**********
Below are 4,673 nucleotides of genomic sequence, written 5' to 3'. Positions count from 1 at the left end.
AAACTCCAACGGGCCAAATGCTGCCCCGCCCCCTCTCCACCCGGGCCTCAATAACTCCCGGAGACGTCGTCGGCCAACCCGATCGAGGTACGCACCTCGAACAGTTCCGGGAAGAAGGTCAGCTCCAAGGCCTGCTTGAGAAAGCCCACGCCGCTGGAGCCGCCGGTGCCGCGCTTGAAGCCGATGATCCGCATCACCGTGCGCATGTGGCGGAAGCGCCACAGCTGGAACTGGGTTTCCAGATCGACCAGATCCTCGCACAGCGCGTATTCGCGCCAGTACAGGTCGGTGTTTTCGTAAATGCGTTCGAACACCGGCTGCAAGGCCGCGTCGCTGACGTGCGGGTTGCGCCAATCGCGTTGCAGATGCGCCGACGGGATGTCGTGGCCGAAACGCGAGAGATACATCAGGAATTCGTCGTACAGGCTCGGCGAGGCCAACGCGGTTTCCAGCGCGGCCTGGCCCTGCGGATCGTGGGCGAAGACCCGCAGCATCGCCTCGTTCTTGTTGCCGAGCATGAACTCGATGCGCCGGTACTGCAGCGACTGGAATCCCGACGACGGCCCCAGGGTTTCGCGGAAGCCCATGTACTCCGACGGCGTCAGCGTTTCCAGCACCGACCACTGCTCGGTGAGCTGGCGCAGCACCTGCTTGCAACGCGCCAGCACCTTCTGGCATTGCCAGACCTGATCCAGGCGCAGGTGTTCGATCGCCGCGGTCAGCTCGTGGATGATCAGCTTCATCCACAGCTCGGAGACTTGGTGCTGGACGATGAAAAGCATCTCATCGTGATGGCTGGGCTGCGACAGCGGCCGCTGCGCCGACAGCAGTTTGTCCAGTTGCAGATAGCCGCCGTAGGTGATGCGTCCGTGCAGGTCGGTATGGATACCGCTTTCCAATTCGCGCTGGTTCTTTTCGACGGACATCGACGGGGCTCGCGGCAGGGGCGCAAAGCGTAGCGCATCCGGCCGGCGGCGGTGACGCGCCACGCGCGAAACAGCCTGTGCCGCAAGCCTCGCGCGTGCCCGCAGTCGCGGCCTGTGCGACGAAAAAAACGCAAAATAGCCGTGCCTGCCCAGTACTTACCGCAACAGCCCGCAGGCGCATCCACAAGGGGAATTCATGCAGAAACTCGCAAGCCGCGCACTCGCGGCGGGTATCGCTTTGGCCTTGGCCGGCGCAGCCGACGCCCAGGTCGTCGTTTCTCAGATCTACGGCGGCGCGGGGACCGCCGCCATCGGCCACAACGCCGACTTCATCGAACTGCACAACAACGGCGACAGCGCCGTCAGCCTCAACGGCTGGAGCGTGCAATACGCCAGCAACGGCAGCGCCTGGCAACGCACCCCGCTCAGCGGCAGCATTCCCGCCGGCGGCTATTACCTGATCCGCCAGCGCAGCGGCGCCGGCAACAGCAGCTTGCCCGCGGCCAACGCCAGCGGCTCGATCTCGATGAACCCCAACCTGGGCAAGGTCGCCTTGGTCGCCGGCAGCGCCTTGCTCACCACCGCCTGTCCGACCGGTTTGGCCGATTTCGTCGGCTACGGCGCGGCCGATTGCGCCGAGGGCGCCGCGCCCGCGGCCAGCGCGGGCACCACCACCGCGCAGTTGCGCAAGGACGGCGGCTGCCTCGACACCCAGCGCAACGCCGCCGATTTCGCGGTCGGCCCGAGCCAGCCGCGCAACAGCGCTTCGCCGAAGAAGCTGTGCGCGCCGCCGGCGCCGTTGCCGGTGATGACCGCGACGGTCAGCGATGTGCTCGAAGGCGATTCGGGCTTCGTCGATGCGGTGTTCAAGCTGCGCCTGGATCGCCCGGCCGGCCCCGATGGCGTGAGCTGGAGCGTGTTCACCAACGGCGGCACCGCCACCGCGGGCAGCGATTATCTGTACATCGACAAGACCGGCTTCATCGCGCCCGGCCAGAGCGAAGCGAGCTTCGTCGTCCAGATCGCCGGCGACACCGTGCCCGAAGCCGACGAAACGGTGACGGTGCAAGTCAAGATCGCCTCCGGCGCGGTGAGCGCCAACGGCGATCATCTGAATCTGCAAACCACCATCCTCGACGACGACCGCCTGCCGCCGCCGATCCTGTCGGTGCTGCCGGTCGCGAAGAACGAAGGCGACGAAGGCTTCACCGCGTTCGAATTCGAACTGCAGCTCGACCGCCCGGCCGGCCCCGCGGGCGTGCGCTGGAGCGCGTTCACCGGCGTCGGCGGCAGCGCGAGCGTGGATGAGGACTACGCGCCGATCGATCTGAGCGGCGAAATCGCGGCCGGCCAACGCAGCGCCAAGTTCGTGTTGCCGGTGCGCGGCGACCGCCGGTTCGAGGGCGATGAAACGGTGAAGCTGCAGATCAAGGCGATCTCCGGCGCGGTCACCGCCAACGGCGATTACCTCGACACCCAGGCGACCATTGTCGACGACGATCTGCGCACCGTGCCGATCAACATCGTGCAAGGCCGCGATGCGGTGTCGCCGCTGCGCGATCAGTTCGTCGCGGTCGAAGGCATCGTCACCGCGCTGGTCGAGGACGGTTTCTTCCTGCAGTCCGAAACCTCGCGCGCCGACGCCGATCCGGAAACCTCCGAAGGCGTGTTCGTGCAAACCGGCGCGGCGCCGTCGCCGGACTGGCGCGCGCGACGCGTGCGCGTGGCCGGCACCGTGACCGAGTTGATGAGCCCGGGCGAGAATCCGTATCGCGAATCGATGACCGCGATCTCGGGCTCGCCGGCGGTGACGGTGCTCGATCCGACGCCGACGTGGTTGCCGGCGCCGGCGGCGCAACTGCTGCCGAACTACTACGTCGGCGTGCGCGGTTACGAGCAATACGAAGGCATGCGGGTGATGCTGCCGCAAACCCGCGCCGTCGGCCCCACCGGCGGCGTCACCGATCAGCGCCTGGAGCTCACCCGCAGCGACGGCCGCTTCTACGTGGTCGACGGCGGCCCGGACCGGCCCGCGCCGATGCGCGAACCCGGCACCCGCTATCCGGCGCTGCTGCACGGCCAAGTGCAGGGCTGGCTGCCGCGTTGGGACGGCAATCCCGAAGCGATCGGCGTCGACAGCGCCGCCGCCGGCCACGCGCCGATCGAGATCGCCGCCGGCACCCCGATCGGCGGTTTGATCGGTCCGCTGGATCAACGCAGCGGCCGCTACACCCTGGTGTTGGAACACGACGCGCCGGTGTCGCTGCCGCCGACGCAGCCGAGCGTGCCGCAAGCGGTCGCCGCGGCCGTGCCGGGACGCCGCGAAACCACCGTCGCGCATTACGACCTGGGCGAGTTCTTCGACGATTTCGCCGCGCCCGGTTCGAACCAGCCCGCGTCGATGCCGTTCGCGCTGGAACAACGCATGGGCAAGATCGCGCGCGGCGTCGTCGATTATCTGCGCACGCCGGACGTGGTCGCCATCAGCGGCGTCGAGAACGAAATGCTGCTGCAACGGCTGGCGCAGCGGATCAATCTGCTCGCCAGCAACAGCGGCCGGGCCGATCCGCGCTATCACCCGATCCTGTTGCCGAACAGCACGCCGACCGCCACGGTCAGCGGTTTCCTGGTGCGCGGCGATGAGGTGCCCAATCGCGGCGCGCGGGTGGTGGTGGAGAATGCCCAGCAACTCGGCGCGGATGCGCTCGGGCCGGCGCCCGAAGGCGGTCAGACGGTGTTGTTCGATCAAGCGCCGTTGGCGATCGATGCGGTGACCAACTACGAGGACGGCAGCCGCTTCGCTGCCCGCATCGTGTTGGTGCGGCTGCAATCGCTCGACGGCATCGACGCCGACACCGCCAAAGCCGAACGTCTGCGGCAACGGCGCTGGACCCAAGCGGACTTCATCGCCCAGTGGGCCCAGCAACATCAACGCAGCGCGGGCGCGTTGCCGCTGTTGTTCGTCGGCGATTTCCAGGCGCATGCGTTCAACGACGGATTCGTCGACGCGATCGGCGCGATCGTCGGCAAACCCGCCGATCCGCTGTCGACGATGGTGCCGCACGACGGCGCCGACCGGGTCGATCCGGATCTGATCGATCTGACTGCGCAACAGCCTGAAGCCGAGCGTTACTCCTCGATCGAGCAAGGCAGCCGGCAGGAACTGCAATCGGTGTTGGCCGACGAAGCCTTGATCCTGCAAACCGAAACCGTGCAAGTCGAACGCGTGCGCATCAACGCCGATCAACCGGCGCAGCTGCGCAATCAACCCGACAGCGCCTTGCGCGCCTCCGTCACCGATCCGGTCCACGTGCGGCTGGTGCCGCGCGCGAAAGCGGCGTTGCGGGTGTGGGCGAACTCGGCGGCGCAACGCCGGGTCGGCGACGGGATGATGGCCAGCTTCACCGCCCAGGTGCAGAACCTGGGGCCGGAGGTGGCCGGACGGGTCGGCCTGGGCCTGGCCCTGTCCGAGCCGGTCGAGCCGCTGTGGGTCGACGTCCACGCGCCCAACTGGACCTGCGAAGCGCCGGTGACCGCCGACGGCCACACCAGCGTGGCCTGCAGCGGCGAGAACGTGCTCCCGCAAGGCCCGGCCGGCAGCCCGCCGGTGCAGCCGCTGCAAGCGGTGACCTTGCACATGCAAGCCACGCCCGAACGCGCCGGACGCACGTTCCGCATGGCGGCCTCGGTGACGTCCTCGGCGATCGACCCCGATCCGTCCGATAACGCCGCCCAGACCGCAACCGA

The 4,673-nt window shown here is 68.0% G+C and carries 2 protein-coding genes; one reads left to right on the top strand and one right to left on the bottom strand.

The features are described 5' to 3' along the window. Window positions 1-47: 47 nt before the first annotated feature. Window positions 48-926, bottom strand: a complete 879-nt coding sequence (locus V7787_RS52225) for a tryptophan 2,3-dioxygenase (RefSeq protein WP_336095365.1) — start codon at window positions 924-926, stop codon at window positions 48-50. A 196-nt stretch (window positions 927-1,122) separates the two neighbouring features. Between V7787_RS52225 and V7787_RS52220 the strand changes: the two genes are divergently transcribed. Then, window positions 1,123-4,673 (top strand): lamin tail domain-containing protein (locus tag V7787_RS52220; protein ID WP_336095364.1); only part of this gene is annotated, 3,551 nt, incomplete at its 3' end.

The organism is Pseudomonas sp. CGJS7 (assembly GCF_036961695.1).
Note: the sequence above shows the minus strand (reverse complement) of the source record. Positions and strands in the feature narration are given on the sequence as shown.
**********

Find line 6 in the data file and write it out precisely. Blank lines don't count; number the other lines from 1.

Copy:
Note: the sequence above shows the minus strand (reverse complement) of the source record. Positions and strands in the feature narration are given on the sequence as shown.